BURLINGAME, Calif.--T-Mobile said Thursday that it's cutting the price for Wi-Fi service inside hundreds of Starbucks, a sign of possible trouble brewing for the biggest effort of its kind in the world.
Starting March 1, unlimited access to the wireless networks will cost $30 a month, down from $40. T-Mobile will also slash the price of a "day use pass" to $6, which allows access for 24 hours inside any of about 1,200 wireless Starbucks. More changes are on the horizon, T-Mobile director Frank Ramirez said at Thursday's .
"We want to continue to be the most affordable service out there,"
The service, begun in August, is the first time a U.S. cell phone provider sold access to Wi-Fi networks, which create a 300-foot zone of high-speed, wireless connections. AT&T Wireless also now sells Wi-Fi access, but only in airports. Sprint PCS, Nextel Communications and Verizon Communications intend to provide a similar service in the future. Like T-Mobile and AT&T
Wireless, the carriers are targeting owners of the millions of Wi-Fi-enabled laptops and personal digital assistants.
But the price cuts and some rare customer information provided by Starbucks on Thursday did little to offer any hope that the T-Mobile and Starbucks business is catching fire.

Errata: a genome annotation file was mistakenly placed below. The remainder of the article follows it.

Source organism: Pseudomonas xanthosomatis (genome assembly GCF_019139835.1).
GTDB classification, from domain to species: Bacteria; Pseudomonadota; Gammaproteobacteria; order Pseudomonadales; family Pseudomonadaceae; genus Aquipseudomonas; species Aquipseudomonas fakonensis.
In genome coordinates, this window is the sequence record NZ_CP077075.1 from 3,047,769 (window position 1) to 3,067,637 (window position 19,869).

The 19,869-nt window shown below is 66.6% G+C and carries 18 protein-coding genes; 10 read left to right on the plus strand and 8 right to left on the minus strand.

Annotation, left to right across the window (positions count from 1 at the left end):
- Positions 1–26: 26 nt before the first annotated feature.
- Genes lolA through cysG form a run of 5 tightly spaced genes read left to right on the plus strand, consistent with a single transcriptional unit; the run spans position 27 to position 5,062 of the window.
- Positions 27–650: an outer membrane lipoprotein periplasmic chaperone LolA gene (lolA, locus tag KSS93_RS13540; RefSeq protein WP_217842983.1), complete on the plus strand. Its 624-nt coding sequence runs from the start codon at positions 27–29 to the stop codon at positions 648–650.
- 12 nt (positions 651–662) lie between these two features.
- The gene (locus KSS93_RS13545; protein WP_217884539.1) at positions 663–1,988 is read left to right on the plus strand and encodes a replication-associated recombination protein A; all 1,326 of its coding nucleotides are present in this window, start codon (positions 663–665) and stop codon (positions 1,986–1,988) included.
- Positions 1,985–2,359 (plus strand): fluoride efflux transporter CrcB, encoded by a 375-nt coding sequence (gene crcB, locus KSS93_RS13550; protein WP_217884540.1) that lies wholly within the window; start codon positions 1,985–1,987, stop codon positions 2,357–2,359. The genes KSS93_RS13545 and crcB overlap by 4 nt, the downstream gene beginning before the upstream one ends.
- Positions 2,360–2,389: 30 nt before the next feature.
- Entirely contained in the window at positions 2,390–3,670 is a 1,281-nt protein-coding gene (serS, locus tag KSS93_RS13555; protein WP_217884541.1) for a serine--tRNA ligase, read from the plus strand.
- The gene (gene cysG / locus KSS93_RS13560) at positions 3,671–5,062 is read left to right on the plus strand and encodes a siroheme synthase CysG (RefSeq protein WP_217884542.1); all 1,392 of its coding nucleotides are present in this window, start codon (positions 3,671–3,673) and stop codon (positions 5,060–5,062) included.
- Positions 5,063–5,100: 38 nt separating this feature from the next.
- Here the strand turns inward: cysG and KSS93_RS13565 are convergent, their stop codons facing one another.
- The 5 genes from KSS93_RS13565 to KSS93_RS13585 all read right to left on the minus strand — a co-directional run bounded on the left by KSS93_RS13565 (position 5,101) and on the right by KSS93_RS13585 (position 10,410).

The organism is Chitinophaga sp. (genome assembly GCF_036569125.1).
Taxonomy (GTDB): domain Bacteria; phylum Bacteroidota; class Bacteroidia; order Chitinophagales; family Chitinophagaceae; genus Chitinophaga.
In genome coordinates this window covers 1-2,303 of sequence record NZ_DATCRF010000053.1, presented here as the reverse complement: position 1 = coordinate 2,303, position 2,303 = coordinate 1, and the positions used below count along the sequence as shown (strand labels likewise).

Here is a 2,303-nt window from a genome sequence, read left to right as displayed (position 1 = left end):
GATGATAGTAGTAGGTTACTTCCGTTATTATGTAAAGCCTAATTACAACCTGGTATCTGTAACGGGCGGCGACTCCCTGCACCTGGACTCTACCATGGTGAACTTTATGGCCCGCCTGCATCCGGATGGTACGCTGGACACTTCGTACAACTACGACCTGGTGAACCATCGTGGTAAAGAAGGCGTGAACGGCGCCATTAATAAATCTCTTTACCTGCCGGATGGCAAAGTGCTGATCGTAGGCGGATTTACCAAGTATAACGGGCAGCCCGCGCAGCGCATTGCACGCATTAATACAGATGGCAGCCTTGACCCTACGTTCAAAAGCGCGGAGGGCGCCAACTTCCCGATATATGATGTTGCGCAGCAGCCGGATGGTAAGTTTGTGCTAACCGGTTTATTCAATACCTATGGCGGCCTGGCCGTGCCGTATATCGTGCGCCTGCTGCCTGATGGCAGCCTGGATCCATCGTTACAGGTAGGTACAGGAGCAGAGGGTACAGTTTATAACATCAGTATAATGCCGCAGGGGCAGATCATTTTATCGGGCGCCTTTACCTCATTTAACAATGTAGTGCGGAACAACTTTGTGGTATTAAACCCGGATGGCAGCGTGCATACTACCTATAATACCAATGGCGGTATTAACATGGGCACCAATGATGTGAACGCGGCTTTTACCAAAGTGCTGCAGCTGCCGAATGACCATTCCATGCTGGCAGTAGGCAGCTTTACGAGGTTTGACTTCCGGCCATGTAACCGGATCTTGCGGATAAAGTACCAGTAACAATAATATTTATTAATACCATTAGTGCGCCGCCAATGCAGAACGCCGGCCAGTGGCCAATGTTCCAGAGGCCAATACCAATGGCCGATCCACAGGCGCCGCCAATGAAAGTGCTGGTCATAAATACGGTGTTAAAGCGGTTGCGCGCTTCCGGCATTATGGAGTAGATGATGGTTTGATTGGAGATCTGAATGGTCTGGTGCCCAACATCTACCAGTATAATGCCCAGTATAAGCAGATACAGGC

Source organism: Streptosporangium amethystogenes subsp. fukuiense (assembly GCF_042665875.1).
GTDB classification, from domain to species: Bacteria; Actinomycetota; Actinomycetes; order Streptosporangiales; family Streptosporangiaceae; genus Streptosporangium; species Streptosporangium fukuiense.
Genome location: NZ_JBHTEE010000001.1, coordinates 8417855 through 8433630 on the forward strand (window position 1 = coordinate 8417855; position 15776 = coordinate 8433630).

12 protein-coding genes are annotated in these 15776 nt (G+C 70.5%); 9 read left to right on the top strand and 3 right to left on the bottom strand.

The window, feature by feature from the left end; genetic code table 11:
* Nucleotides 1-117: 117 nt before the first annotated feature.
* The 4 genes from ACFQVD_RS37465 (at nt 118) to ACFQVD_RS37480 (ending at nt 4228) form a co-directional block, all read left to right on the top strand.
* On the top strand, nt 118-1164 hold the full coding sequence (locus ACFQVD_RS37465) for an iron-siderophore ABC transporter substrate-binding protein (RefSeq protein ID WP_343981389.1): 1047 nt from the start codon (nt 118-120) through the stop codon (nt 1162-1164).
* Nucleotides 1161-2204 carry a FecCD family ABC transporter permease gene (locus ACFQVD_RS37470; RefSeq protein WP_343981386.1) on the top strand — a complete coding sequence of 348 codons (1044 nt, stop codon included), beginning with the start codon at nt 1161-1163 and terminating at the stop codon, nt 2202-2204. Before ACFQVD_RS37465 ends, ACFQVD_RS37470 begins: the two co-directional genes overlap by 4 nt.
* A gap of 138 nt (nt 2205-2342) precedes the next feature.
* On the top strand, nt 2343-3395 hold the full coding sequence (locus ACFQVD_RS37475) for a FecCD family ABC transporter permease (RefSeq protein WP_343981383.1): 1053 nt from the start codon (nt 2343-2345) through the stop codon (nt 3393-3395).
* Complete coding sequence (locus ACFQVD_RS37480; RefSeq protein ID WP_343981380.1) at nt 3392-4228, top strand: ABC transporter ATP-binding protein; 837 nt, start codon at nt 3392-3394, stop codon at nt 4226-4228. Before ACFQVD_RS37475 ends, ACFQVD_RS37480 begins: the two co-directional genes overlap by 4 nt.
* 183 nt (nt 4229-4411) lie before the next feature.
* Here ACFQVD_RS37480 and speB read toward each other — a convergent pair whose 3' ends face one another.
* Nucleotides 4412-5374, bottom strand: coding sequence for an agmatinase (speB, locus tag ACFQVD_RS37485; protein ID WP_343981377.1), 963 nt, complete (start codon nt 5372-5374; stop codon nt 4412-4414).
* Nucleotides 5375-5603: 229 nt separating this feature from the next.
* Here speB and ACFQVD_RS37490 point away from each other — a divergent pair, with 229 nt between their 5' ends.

"From T-Mobile's side, it looks like they are trying to realize a return on their investment a little faster," said John Tremblay, business development director at Tatara Systems, which makes equipment that cell phone carriers use to add Wi-Fi into their service mix.
Starbucks New Ventures Director Lovina McMurchy said that inside the busiest Starbucks only 20 Wi-Fi device owners use the networks every day. Users are usually "mobile pros, like a sales force that's always on the road," she said.
Based on just 20 customers a day, there won't be enough revenue generated to cover the cost T-Mobile pays to provide the high-speed Web connection, conference attendees noted.
T-Mobile has not disclosed what it pays to provide a broadband connection to each Starbucks. The average price is anywhere from about $400 to $1,000 per location.
"User growth has been disappointing. I'd expected it to pick up," said Monica Paolini, a consultant with market research firm Analysys.
But Ramirez said a faster network connection is worth the investment to draw in and keep customers. Also, McMurchy said Starbucks is using the pricey Web connections for internal use, such as transferring a day's accounts to Starbucks central computers.
"We understand there is a high degree of costs to maintain it," Ramirez said. "We're committed to the long run. We feel this is a good commitment."